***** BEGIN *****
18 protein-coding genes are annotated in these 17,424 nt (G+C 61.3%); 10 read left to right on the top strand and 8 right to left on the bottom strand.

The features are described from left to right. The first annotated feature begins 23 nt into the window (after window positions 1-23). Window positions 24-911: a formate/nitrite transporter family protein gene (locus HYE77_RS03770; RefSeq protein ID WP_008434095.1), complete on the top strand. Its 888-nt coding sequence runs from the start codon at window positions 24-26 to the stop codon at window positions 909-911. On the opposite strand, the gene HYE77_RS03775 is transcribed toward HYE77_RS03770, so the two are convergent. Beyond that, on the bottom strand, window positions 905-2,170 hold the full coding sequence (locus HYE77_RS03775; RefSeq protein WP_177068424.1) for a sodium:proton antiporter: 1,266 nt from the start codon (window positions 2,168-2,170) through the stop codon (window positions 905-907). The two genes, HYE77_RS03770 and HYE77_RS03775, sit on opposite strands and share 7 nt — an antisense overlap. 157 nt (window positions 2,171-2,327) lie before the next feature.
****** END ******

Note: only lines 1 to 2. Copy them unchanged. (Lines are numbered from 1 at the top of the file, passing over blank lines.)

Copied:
18 protein-coding genes are annotated in these 17,424 nt (G+C 61.3%); 10 read left to right on the top strand and 8 right to left on the bottom strand.

The features are described from left to right. The first annotated feature begins 23 nt into the window (after window positions 1-23). Window positions 24-911: a formate/nitrite transporter family protein gene (locus HYE77_RS03770; RefSeq protein ID WP_008434095.1), complete on the top strand. Its 888-nt coding sequence runs from the start codon at window positions 24-26 to the stop codon at window positions 909-911. On the opposite strand, the gene HYE77_RS03775 is transcribed toward HYE77_RS03770, so the two are convergent. Beyond that, on the bottom strand, window positions 905-2,170 hold the full coding sequence (locus HYE77_RS03775; RefSeq protein WP_177068424.1) for a sodium:proton antiporter: 1,266 nt from the start codon (window positions 2,168-2,170) through the stop codon (window positions 905-907). The two genes, HYE77_RS03770 and HYE77_RS03775, sit on opposite strands and share 7 nt — an antisense overlap. 157 nt (window positions 2,171-2,327) lie before the next feature.